IDEAS home Printed from
MyIDEAS: Log in (now much improved!) to save this article

Quinze ans de restructuration bancaire dans la CEMAC : qu’avons-nous appris ?

Listed author(s):
  • Désiré Avo
  • Sylvie Marie-Louise Eyeffa Ekomo
Registered author(s):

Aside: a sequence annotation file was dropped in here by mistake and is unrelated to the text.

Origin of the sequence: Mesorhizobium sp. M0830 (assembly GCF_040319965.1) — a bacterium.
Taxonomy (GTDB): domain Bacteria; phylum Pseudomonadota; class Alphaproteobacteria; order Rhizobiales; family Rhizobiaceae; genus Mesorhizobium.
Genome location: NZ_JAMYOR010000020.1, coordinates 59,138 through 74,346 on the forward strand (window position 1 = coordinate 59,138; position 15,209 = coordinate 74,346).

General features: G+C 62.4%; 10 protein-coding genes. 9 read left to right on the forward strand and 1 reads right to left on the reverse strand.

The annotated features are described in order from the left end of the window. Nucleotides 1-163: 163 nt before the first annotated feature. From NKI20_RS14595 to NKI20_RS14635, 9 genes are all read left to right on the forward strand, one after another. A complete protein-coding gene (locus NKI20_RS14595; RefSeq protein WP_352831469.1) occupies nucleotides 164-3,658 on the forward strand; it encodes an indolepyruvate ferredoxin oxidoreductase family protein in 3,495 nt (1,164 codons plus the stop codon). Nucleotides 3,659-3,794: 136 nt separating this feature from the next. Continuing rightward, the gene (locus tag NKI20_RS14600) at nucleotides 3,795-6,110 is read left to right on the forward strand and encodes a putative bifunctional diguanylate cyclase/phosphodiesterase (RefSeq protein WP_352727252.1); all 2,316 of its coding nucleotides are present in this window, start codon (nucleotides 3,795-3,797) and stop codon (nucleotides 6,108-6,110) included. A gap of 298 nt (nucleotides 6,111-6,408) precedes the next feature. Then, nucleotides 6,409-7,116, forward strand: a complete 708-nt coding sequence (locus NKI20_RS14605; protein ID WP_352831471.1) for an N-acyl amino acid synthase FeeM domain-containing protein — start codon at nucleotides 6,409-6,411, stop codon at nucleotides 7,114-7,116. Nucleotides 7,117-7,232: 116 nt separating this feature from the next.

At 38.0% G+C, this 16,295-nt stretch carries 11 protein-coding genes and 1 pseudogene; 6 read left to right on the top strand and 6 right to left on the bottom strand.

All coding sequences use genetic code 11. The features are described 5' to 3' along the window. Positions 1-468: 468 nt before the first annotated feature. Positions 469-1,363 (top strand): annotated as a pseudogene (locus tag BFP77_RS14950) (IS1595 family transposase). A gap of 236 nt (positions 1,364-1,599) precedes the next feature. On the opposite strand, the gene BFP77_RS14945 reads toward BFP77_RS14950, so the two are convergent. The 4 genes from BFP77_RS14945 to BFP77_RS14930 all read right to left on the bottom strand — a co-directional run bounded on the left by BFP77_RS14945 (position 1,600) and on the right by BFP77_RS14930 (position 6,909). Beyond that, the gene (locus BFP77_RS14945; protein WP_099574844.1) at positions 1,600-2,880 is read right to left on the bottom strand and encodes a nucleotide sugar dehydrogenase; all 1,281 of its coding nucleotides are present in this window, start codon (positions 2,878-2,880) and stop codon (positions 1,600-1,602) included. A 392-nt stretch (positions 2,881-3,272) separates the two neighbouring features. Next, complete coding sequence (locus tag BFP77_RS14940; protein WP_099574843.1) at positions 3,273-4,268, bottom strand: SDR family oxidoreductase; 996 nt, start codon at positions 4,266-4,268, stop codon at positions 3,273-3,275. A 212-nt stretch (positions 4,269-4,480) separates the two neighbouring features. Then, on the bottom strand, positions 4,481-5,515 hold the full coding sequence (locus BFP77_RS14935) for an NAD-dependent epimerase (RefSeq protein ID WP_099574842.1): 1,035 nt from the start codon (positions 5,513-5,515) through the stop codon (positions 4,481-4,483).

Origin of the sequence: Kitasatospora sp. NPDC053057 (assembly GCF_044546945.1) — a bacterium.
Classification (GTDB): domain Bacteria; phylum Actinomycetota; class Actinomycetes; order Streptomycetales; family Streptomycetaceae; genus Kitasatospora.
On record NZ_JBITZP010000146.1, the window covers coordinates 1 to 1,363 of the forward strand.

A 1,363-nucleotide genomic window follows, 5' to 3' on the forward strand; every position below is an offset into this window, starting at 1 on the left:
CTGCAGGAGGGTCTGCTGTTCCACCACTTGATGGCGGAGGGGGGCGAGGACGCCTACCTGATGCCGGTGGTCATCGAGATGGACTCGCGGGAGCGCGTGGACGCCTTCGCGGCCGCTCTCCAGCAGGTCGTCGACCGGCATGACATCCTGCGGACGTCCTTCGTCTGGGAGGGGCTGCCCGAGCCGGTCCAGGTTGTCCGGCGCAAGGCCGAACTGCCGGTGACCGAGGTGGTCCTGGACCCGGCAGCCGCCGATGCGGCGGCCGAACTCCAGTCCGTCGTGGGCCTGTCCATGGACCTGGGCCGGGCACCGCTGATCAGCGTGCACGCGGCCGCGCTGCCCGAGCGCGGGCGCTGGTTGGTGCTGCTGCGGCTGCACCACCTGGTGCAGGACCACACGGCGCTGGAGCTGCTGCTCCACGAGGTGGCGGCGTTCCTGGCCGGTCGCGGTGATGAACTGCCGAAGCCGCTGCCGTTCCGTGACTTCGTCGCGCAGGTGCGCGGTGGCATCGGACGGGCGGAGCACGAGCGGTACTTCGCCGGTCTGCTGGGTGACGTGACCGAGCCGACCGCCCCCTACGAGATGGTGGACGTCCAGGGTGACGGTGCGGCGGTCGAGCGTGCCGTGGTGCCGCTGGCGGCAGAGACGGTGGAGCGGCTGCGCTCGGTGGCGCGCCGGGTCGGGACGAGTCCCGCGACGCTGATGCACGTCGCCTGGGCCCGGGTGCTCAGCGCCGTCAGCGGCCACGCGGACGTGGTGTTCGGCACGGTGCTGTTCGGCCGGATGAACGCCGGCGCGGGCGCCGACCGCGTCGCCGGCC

[eng] Fifteen years of banking restructuring in CEMAC : what have we learnt ? Member countries of the Central African Economic and Monetary Community (CEMAC) experienced a severe economic crisis since the 80’ s. As a consequence of this prolonged crisis, the portfolio of commercial banks dramatically deteriorated, therefore pushing monetary authorities and international community to envisage a restructuring strategy for the banking sector. The aim of this strategy was to stabilize the banking sector by improving financing channels and mechanisms. In this paper we show that the reforms implemented to restructure the banking sector, far from having improved financing mechanisms, have led to the emergence of three paradoxes : excessive liquidity of the system coupled with credit rationing, banking concentration and contemporaneous development of microfinance structures and foreign penetration in the banking sector without development of financial innovations. Classification JEL : G21, G34, N27 [fre] Les pays de la Communauté économique et monétaire de l’Afrique centrale (CEMAC) ont connu, à partir du début des années 1980, une grave crise économique. Les conséquences de celle-ci se sont traduites, sur le secteur bancaire, par une dégradation rapide et brutale du portefeuille des banques. En réponse à cette crise, les autorités monétaires, avec l’appui de la communauté financière internationale ont engagé une politique de restructuration bancaire. Cette politique avait pour objectif d’assurer un retour à la stabilité bancaire en améliorant les circuits de financement. L’objectif de cet article est de montrer, après avoir présenté les différentes réformes qui ont été mises en oeuvre, que les restructurations bancaires, au lieu d’assurer le financement de l’économie, ont plutôt conduit à des paradoxes dont trois sont particulièrement développés. Il s’agit de : la surliquidité et le rationnement du crédit ; la concentration bancaire et le développement de la microfinance et enfin l’internationalisation bancaire sans développement des innovations financières. Classification JEL : G21, G34, N27